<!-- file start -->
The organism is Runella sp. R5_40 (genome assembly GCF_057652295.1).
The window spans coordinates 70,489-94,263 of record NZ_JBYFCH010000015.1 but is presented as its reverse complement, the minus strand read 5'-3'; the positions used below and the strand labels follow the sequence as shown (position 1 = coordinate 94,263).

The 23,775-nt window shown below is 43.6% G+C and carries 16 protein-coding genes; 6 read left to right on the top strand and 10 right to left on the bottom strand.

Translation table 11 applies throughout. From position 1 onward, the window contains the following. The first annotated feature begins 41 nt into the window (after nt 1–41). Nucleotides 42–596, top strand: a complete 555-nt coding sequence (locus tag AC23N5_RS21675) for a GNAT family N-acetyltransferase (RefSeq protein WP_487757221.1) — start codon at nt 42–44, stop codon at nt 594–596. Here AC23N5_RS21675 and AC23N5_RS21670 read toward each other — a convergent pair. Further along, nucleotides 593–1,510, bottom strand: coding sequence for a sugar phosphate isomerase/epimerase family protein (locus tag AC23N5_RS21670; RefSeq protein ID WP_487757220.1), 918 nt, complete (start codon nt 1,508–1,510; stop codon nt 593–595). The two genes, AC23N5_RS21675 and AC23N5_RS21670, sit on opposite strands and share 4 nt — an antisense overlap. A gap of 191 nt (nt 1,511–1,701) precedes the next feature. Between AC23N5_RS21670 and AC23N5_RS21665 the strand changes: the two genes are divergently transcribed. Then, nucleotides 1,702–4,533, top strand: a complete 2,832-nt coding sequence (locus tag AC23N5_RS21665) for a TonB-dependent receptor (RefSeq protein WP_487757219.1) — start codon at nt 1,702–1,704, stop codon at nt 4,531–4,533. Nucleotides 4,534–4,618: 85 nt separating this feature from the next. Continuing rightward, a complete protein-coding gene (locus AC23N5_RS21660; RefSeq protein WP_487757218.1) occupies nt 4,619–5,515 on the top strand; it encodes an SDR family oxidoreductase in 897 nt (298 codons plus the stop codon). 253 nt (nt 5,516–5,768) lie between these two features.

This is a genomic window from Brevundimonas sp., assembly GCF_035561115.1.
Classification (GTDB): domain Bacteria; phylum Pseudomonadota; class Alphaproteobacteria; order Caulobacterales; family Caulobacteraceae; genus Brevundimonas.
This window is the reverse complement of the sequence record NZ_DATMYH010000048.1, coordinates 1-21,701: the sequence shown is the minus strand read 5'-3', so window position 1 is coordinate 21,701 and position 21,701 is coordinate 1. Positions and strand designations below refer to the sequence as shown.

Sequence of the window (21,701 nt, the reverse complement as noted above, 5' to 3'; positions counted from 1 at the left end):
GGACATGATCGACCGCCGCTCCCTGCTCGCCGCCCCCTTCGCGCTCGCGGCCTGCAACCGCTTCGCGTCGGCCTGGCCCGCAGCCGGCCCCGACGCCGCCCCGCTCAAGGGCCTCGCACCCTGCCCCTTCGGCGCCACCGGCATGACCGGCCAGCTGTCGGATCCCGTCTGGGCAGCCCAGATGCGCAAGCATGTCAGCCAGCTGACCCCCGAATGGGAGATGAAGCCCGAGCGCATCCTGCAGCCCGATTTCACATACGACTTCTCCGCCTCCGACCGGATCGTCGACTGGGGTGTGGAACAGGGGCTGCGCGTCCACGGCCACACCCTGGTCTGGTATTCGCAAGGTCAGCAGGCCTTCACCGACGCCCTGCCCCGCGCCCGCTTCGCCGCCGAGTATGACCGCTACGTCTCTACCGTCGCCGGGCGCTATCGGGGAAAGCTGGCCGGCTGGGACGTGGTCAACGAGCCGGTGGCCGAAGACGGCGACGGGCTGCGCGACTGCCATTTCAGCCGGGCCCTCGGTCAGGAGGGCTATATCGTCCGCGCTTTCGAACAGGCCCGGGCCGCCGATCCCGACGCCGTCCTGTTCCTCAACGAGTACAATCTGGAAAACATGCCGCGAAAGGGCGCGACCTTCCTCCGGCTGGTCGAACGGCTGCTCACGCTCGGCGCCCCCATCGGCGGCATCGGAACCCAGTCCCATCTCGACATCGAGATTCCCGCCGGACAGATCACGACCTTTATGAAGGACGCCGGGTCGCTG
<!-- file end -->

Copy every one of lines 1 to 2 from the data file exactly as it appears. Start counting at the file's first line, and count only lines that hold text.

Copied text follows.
The organism is Runella sp. R5_40 (genome assembly GCF_057652295.1).
The window spans coordinates 70,489-94,263 of record NZ_JBYFCH010000015.1 but is presented as its reverse complement, the minus strand read 5'-3'; the positions used below and the strand labels follow the sequence as shown (position 1 = coordinate 94,263).